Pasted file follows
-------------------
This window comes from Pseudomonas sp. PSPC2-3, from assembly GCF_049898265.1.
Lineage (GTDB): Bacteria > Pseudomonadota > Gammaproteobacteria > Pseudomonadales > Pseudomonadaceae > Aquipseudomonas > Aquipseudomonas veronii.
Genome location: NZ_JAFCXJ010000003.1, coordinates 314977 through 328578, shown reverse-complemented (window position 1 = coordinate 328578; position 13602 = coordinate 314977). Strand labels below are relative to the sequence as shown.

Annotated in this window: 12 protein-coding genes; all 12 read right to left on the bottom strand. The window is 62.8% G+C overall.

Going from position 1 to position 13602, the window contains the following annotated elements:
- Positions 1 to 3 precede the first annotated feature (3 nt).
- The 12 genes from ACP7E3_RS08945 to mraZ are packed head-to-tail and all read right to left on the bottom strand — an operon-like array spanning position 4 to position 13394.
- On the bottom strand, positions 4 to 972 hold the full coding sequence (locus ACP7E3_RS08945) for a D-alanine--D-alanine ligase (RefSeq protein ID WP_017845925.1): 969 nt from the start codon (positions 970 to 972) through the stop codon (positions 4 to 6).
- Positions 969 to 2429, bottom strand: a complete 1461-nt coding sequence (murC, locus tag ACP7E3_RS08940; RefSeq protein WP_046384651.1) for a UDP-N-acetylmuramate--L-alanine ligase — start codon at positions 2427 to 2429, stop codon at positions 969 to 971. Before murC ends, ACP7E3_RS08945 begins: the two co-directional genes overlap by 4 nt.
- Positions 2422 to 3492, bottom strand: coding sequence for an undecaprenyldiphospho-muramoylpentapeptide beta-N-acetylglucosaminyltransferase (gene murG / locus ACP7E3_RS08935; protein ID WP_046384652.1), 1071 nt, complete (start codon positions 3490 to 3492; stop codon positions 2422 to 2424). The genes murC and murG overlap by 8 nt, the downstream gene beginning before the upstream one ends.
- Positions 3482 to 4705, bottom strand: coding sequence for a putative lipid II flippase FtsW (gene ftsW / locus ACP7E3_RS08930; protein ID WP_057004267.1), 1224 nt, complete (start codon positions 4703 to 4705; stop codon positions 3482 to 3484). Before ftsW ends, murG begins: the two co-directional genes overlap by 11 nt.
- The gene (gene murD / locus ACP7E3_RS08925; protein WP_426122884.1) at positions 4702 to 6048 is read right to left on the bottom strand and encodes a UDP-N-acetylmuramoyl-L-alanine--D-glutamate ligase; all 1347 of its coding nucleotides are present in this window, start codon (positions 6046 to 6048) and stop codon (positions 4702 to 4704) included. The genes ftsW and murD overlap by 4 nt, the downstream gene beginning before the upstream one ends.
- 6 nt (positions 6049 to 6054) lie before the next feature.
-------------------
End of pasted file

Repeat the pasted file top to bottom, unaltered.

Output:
This window comes from Pseudomonas sp. PSPC2-3, from assembly GCF_049898265.1.
Lineage (GTDB): Bacteria > Pseudomonadota > Gammaproteobacteria > Pseudomonadales > Pseudomonadaceae > Aquipseudomonas > Aquipseudomonas veronii.
Genome location: NZ_JAFCXJ010000003.1, coordinates 314977 through 328578, shown reverse-complemented (window position 1 = coordinate 328578; position 13602 = coordinate 314977). Strand labels below are relative to the sequence as shown.

Annotated in this window: 12 protein-coding genes; all 12 read right to left on the bottom strand. The window is 62.8% G+C overall.

Going from position 1 to position 13602, the window contains the following annotated elements:
- Positions 1 to 3 precede the first annotated feature (3 nt).
- The 12 genes from ACP7E3_RS08945 to mraZ are packed head-to-tail and all read right to left on the bottom strand — an operon-like array spanning position 4 to position 13394.
- On the bottom strand, positions 4 to 972 hold the full coding sequence (locus ACP7E3_RS08945) for a D-alanine--D-alanine ligase (RefSeq protein ID WP_017845925.1): 969 nt from the start codon (positions 970 to 972) through the stop codon (positions 4 to 6).
- Positions 969 to 2429, bottom strand: a complete 1461-nt coding sequence (murC, locus tag ACP7E3_RS08940; RefSeq protein WP_046384651.1) for a UDP-N-acetylmuramate--L-alanine ligase — start codon at positions 2427 to 2429, stop codon at positions 969 to 971. Before murC ends, ACP7E3_RS08945 begins: the two co-directional genes overlap by 4 nt.
- Positions 2422 to 3492, bottom strand: coding sequence for an undecaprenyldiphospho-muramoylpentapeptide beta-N-acetylglucosaminyltransferase (gene murG / locus ACP7E3_RS08935; protein ID WP_046384652.1), 1071 nt, complete (start codon positions 3490 to 3492; stop codon positions 2422 to 2424). The genes murC and murG overlap by 8 nt, the downstream gene beginning before the upstream one ends.
- Positions 3482 to 4705, bottom strand: coding sequence for a putative lipid II flippase FtsW (gene ftsW / locus ACP7E3_RS08930; protein ID WP_057004267.1), 1224 nt, complete (start codon positions 4703 to 4705; stop codon positions 3482 to 3484). Before ftsW ends, murG begins: the two co-directional genes overlap by 11 nt.
- The gene (gene murD / locus ACP7E3_RS08925; protein WP_426122884.1) at positions 4702 to 6048 is read right to left on the bottom strand and encodes a UDP-N-acetylmuramoyl-L-alanine--D-glutamate ligase; all 1347 of its coding nucleotides are present in this window, start codon (positions 6046 to 6048) and stop codon (positions 4702 to 4704) included. The genes ftsW and murD overlap by 4 nt, the downstream gene beginning before the upstream one ends.
- 6 nt (positions 6049 to 6054) lie before the next feature.